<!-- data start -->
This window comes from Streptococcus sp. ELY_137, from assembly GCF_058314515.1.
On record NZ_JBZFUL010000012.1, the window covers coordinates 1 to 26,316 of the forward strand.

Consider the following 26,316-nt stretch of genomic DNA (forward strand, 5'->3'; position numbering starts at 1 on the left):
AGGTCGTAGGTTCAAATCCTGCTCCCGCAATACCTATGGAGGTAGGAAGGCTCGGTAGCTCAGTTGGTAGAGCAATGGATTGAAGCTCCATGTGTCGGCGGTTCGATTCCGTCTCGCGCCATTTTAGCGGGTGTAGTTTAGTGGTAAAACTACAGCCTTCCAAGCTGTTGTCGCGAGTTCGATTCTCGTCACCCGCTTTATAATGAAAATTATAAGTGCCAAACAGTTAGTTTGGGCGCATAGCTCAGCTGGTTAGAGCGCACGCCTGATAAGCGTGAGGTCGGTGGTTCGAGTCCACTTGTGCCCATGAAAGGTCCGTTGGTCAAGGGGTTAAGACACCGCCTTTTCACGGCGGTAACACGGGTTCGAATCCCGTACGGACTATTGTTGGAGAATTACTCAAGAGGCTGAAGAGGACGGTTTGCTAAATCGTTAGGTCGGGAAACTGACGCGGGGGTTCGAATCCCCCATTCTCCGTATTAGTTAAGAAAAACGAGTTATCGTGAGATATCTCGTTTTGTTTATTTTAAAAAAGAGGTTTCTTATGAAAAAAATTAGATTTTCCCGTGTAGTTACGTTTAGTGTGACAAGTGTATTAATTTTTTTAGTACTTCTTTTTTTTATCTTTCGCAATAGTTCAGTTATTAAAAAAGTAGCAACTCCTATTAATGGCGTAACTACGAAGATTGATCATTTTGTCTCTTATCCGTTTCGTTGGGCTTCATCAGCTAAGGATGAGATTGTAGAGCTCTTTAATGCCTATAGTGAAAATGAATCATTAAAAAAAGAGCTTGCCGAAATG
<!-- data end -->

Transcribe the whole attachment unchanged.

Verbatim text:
This window comes from Streptococcus sp. ELY_137, from assembly GCF_058314515.1.
On record NZ_JBZFUL010000012.1, the window covers coordinates 1 to 26,316 of the forward strand.

Consider the following 26,316-nt stretch of genomic DNA (forward strand, 5'->3'; position numbering starts at 1 on the left):
AGGTCGTAGGTTCAAATCCTGCTCCCGCAATACCTATGGAGGTAGGAAGGCTCGGTAGCTCAGTTGGTAGAGCAATGGATTGAAGCTCCATGTGTCGGCGGTTCGATTCCGTCTCGCGCCATTTTAGCGGGTGTAGTTTAGTGGTAAAACTACAGCCTTCCAAGCTGTTGTCGCGAGTTCGATTCTCGTCACCCGCTTTATAATGAAAATTATAAGTGCCAAACAGTTAGTTTGGGCGCATAGCTCAGCTGGTTAGAGCGCACGCCTGATAAGCGTGAGGTCGGTGGTTCGAGTCCACTTGTGCCCATGAAAGGTCCGTTGGTCAAGGGGTTAAGACACCGCCTTTTCACGGCGGTAACACGGGTTCGAATCCCGTACGGACTATTGTTGGAGAATTACTCAAGAGGCTGAAGAGGACGGTTTGCTAAATCGTTAGGTCGGGAAACTGACGCGGGGGTTCGAATCCCCCATTCTCCGTATTAGTTAAGAAAAACGAGTTATCGTGAGATATCTCGTTTTGTTTATTTTAAAAAAGAGGTTTCTTATGAAAAAAATTAGATTTTCCCGTGTAGTTACGTTTAGTGTGACAAGTGTATTAATTTTTTTAGTACTTCTTTTTTTTATCTTTCGCAATAGTTCAGTTATTAAAAAAGTAGCAACTCCTATTAATGGCGTAACTACGAAGATTGATCATTTTGTCTCTTATCCGTTTCGTTGGGCTTCATCAGCTAAGGATGAGATTGTAGAGCTCTTTAATGCCTATAGTGAAAATGAATCATTAAAAAAAGAGCTTGCCGAAATG